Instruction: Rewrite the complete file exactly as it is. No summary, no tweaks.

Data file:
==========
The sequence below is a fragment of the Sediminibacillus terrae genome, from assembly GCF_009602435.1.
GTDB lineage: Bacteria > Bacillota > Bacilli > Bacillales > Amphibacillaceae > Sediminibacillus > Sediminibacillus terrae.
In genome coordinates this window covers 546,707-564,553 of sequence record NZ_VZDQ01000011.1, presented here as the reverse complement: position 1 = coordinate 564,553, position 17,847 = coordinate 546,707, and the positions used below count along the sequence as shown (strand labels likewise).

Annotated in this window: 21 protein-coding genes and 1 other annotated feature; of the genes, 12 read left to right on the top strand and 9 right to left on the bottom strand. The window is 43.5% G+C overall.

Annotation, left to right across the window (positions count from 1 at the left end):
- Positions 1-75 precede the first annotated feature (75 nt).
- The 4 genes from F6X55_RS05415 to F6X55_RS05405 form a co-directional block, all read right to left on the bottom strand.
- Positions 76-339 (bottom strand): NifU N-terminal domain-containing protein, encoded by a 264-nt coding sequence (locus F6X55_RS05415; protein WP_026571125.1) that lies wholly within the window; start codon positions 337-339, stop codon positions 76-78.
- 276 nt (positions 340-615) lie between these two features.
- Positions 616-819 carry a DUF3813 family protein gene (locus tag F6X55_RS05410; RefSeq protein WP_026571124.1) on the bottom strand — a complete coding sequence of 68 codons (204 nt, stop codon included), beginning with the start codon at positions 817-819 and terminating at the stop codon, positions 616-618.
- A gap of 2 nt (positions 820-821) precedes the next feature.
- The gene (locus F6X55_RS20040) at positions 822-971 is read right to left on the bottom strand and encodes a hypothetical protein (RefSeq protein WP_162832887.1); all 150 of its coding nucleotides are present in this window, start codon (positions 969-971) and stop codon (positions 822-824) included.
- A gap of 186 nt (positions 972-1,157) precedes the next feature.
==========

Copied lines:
The sequence below is a fragment of the Sediminibacillus terrae genome, from assembly GCF_009602435.1.
GTDB lineage: Bacteria > Bacillota > Bacilli > Bacillales > Amphibacillaceae > Sediminibacillus > Sediminibacillus terrae.
In genome coordinates this window covers 546,707-564,553 of sequence record NZ_VZDQ01000011.1, presented here as the reverse complement: position 1 = coordinate 564,553, position 17,847 = coordinate 546,707, and the positions used below count along the sequence as shown (strand labels likewise).

Annotated in this window: 21 protein-coding genes and 1 other annotated feature; of the genes, 12 read left to right on the top strand and 9 right to left on the bottom strand. The window is 43.5% G+C overall.

Annotation, left to right across the window (positions count from 1 at the left end):
- Positions 1-75 precede the first annotated feature (75 nt).
- The 4 genes from F6X55_RS05415 to F6X55_RS05405 form a co-directional block, all read right to left on the bottom strand.
- Positions 76-339 (bottom strand): NifU N-terminal domain-containing protein, encoded by a 264-nt coding sequence (locus F6X55_RS05415; protein WP_026571125.1) that lies wholly within the window; start codon positions 337-339, stop codon positions 76-78.
- 276 nt (positions 340-615) lie between these two features.
- Positions 616-819 carry a DUF3813 family protein gene (locus tag F6X55_RS05410; RefSeq protein WP_026571124.1) on the bottom strand — a complete coding sequence of 68 codons (204 nt, stop codon included), beginning with the start codon at positions 817-819 and terminating at the stop codon, positions 616-618.
- A gap of 2 nt (positions 820-821) precedes the next feature.
- The gene (locus F6X55_RS20040) at positions 822-971 is read right to left on the bottom strand and encodes a hypothetical protein (RefSeq protein WP_162832887.1); all 150 of its coding nucleotides are present in this window, start codon (positions 969-971) and stop codon (positions 822-824) included.
- A gap of 186 nt (positions 972-1,157) precedes the next feature.